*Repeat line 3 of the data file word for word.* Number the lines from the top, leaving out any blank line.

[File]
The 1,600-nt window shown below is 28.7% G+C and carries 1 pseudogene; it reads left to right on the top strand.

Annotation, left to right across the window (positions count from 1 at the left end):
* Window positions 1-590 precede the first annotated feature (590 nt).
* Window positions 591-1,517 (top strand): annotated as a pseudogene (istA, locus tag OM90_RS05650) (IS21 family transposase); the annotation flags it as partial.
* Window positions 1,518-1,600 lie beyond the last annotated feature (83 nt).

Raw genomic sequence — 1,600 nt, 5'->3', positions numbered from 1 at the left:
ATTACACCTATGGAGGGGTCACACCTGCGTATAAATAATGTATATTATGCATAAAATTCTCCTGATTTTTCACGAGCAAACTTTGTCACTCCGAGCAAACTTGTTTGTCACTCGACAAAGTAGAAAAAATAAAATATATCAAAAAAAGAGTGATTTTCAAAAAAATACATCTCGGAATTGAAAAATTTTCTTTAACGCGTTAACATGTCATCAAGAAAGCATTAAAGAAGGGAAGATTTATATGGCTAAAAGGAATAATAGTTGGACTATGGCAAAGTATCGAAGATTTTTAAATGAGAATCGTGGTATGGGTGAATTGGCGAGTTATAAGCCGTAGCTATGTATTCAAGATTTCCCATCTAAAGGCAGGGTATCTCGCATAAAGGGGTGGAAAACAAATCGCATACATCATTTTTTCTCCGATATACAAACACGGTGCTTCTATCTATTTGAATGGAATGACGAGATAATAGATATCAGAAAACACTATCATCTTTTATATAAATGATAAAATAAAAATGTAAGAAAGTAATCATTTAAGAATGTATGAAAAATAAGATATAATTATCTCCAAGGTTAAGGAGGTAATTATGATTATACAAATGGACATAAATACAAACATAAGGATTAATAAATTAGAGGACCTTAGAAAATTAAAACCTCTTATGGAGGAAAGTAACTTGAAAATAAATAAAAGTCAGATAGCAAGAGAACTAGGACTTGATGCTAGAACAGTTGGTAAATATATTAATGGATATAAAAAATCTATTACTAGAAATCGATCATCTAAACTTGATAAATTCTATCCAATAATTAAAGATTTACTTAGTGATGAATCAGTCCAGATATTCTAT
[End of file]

* Window positions 1-590 precede the first annotated feature (590 nt).